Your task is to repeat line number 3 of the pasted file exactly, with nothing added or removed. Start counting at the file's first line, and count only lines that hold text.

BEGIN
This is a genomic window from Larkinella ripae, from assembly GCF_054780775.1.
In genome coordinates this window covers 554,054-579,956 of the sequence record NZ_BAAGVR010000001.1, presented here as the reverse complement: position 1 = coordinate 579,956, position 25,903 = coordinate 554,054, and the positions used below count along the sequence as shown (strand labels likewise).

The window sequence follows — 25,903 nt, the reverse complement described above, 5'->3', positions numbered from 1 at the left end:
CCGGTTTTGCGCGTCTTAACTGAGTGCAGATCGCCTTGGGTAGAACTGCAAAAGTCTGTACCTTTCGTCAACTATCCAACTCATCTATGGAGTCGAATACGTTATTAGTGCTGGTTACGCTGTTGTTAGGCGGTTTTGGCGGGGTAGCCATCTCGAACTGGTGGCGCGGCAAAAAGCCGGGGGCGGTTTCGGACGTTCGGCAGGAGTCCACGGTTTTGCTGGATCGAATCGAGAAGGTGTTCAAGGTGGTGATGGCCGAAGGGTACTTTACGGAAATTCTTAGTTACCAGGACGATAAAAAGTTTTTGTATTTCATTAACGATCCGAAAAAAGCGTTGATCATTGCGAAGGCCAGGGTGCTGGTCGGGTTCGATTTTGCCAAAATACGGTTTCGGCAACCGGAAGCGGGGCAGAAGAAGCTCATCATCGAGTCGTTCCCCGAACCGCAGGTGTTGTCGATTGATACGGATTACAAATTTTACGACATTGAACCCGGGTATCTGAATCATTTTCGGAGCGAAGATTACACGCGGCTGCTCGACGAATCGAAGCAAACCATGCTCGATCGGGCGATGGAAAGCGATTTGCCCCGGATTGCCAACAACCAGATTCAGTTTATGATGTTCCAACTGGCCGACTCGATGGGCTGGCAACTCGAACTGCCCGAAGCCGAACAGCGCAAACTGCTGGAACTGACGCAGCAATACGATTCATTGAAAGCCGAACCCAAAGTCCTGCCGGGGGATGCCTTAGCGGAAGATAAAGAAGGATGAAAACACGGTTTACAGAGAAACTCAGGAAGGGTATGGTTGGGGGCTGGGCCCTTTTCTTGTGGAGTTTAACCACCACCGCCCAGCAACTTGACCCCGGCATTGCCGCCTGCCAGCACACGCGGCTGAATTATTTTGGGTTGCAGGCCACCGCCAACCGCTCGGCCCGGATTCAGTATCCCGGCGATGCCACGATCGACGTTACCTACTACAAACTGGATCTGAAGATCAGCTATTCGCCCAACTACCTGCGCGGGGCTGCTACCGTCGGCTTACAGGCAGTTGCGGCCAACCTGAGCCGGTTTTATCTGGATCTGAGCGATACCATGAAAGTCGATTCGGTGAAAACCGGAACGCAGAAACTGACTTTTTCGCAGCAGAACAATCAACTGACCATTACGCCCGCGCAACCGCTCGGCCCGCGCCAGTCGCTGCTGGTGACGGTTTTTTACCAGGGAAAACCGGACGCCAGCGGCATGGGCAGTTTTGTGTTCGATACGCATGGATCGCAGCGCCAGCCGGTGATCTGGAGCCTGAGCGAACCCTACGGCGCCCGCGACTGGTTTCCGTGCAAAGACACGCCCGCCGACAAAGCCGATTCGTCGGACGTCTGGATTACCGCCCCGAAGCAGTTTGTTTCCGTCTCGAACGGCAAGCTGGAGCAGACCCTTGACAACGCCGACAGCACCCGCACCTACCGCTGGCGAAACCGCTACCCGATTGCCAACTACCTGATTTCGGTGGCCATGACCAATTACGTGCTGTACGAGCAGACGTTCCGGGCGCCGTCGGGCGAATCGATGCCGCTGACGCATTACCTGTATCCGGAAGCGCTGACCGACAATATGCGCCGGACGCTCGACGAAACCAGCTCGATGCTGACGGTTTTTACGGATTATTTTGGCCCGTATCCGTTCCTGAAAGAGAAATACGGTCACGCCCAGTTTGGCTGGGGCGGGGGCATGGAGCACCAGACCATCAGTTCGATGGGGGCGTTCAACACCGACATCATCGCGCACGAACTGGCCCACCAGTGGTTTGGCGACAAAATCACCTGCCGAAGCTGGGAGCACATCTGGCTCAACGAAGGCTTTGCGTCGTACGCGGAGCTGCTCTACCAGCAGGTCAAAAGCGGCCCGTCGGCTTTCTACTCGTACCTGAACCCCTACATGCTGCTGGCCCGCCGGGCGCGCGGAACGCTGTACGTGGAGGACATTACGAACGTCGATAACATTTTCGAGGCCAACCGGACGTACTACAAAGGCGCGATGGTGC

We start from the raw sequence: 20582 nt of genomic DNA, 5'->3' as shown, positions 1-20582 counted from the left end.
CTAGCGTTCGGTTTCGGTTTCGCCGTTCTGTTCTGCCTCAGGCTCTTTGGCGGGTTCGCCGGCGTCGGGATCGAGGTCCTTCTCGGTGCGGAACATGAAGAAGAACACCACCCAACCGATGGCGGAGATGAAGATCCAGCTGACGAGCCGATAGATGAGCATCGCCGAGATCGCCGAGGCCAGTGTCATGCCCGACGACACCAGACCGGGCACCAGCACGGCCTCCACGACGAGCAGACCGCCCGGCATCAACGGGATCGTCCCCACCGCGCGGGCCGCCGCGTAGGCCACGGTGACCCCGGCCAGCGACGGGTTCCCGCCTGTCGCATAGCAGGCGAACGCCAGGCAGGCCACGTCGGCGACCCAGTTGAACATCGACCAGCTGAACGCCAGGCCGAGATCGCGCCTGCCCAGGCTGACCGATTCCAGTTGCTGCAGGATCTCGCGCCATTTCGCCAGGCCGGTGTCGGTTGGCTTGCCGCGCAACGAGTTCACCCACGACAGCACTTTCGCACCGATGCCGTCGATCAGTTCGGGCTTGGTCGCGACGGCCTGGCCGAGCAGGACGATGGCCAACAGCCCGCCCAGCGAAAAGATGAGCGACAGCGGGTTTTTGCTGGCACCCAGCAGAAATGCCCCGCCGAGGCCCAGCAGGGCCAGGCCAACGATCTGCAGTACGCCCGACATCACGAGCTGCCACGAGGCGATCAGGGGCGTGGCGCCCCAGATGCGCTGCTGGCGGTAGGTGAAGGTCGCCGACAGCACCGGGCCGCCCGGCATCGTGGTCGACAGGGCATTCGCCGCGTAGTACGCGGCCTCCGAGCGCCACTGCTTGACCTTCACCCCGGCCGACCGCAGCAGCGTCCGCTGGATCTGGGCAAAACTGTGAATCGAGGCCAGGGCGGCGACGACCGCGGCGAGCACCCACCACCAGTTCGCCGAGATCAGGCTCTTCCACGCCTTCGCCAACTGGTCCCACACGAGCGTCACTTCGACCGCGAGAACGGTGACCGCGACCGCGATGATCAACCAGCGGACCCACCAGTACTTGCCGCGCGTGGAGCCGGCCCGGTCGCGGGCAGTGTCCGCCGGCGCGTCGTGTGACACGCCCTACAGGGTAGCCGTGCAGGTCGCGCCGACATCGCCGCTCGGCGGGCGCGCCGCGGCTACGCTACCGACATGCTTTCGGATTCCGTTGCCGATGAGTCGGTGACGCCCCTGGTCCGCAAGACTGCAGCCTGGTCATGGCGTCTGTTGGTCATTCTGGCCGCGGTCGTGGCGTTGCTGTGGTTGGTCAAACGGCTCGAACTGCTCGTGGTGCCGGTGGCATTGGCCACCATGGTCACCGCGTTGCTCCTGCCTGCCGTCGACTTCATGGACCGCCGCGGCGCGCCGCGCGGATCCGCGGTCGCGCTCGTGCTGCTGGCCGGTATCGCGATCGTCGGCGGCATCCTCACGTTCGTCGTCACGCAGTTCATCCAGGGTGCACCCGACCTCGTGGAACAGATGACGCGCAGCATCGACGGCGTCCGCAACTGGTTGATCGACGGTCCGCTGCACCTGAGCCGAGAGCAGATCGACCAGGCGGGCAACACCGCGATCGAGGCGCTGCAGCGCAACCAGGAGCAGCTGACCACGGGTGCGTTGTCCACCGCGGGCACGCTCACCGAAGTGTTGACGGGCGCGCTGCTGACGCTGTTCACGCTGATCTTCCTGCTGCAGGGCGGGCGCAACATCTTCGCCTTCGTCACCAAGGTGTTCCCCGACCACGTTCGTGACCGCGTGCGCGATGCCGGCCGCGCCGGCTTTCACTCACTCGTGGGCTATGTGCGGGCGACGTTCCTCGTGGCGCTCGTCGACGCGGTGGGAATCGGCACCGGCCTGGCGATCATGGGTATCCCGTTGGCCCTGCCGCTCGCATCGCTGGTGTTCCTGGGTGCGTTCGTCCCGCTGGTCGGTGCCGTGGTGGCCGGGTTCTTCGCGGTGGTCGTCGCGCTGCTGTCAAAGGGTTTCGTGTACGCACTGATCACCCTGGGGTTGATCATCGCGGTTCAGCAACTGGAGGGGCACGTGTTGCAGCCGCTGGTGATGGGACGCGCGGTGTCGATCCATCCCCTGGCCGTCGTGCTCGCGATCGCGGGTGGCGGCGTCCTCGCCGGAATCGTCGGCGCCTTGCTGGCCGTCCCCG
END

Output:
The window sequence follows — 25,903 nt, the reverse complement described above, 5'->3', positions numbered from 1 at the left end: